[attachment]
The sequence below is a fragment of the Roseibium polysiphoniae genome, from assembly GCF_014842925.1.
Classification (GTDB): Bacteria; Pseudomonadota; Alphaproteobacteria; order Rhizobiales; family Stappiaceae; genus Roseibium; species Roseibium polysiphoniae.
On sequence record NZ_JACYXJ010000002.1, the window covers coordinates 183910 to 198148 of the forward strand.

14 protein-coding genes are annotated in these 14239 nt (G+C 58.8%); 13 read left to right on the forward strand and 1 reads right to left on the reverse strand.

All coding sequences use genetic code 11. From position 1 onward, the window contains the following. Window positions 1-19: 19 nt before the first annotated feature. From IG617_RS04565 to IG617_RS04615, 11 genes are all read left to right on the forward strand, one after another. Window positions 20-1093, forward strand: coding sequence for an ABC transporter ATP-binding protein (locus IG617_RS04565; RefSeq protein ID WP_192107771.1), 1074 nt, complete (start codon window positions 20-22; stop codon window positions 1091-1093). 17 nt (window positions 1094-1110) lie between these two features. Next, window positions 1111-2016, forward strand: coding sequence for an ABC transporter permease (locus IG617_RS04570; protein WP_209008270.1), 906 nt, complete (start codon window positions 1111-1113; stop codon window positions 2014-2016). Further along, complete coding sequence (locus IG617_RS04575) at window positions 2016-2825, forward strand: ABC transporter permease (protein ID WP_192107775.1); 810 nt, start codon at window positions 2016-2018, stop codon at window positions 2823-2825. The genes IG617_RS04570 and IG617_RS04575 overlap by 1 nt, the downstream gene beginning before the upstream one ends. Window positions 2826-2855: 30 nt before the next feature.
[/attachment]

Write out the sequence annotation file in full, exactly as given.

The sequence below is a fragment of the Roseibium polysiphoniae genome, from assembly GCF_014842925.1.
Classification (GTDB): Bacteria; Pseudomonadota; Alphaproteobacteria; order Rhizobiales; family Stappiaceae; genus Roseibium; species Roseibium polysiphoniae.
On sequence record NZ_JACYXJ010000002.1, the window covers coordinates 183910 to 198148 of the forward strand.

14 protein-coding genes are annotated in these 14239 nt (G+C 58.8%); 13 read left to right on the forward strand and 1 reads right to left on the reverse strand.

All coding sequences use genetic code 11. From position 1 onward, the window contains the following. Window positions 1-19: 19 nt before the first annotated feature. From IG617_RS04565 to IG617_RS04615, 11 genes are all read left to right on the forward strand, one after another. Window positions 20-1093, forward strand: coding sequence for an ABC transporter ATP-binding protein (locus IG617_RS04565; RefSeq protein ID WP_192107771.1), 1074 nt, complete (start codon window positions 20-22; stop codon window positions 1091-1093). 17 nt (window positions 1094-1110) lie between these two features. Next, window positions 1111-2016, forward strand: coding sequence for an ABC transporter permease (locus IG617_RS04570; protein WP_209008270.1), 906 nt, complete (start codon window positions 1111-1113; stop codon window positions 2014-2016). Further along, complete coding sequence (locus IG617_RS04575) at window positions 2016-2825, forward strand: ABC transporter permease (protein ID WP_192107775.1); 810 nt, start codon at window positions 2016-2018, stop codon at window positions 2823-2825. The genes IG617_RS04570 and IG617_RS04575 overlap by 1 nt, the downstream gene beginning before the upstream one ends. Window positions 2826-2855: 30 nt before the next feature.